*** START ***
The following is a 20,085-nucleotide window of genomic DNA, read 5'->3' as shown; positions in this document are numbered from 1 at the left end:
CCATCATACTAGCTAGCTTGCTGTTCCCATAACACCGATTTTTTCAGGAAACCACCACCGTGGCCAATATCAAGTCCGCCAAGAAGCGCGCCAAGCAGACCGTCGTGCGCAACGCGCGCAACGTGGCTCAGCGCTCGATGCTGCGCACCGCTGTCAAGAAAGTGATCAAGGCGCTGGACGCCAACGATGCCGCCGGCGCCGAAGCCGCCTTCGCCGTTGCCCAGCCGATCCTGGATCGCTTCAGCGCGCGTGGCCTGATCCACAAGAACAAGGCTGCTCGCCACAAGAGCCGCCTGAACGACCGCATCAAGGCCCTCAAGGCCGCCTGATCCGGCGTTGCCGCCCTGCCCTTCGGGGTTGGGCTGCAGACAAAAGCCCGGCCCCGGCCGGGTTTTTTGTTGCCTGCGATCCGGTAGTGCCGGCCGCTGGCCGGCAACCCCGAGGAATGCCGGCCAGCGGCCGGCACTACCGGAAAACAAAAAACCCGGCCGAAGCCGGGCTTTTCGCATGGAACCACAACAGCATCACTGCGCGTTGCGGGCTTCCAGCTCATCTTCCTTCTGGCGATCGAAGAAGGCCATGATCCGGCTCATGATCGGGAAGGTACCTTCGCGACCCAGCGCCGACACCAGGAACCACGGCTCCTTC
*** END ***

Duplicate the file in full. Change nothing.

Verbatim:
The following is a 20,085-nucleotide window of genomic DNA, read 5'->3' as shown; positions in this document are numbered from 1 at the left end:
CCATCATACTAGCTAGCTTGCTGTTCCCATAACACCGATTTTTTCAGGAAACCACCACCGTGGCCAATATCAAGTCCGCCAAGAAGCGCGCCAAGCAGACCGTCGTGCGCAACGCGCGCAACGTGGCTCAGCGCTCGATGCTGCGCACCGCTGTCAAGAAAGTGATCAAGGCGCTGGACGCCAACGATGCCGCCGGCGCCGAAGCCGCCTTCGCCGTTGCCCAGCCGATCCTGGATCGCTTCAGCGCGCGTGGCCTGATCCACAAGAACAAGGCTGCTCGCCACAAGAGCCGCCTGAACGACCGCATCAAGGCCCTCAAGGCCGCCTGATCCGGCGTTGCCGCCCTGCCCTTCGGGGTTGGGCTGCAGACAAAAGCCCGGCCCCGGCCGGGTTTTTTGTTGCCTGCGATCCGGTAGTGCCGGCCGCTGGCCGGCAACCCCGAGGAATGCCGGCCAGCGGCCGGCACTACCGGAAAACAAAAAACCCGGCCGAAGCCGGGCTTTTCGCATGGAACCACAACAGCATCACTGCGCGTTGCGGGCTTCCAGCTCATCTTCCTTCTGGCGATCGAAGAAGGCCATGATCCGGCTCATGATCGGGAAGGTACCTTCGCGACCCAGCGCCGACACCAGGAACCACGGCTCCTTC